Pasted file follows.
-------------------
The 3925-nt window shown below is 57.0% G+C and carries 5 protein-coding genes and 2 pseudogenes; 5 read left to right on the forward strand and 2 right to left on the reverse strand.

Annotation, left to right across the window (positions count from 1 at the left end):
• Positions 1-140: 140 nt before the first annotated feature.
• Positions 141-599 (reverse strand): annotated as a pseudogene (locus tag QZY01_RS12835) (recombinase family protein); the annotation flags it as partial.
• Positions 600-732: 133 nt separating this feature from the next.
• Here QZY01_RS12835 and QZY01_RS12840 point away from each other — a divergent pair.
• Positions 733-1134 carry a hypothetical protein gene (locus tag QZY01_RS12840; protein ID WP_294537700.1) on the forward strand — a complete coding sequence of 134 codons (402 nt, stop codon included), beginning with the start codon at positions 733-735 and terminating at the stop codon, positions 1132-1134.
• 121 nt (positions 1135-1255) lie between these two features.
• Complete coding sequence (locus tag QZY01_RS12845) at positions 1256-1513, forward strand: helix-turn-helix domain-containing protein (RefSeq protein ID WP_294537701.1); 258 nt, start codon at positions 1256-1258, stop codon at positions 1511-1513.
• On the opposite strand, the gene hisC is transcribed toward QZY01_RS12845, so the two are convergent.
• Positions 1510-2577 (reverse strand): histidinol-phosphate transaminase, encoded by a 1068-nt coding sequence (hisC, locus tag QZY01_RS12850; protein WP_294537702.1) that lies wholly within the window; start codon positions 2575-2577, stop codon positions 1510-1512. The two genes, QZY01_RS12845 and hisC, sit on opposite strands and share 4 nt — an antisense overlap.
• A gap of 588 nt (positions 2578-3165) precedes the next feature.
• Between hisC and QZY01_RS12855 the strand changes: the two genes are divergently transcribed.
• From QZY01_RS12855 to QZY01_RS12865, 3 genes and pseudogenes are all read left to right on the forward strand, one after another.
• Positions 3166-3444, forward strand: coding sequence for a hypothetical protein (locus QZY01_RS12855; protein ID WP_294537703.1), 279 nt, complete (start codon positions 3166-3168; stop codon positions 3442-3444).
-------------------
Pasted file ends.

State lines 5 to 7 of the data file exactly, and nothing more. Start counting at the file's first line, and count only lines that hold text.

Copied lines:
• Positions 600-732: 133 nt separating this feature from the next.
• Here QZY01_RS12835 and QZY01_RS12840 point away from each other — a divergent pair.
• Positions 733-1134 carry a hypothetical protein gene (locus tag QZY01_RS12840; protein ID WP_294537700.1) on the forward strand — a complete coding sequence of 134 codons (402 nt, stop codon included), beginning with the start codon at positions 733-735 and terminating at the stop codon, positions 1132-1134.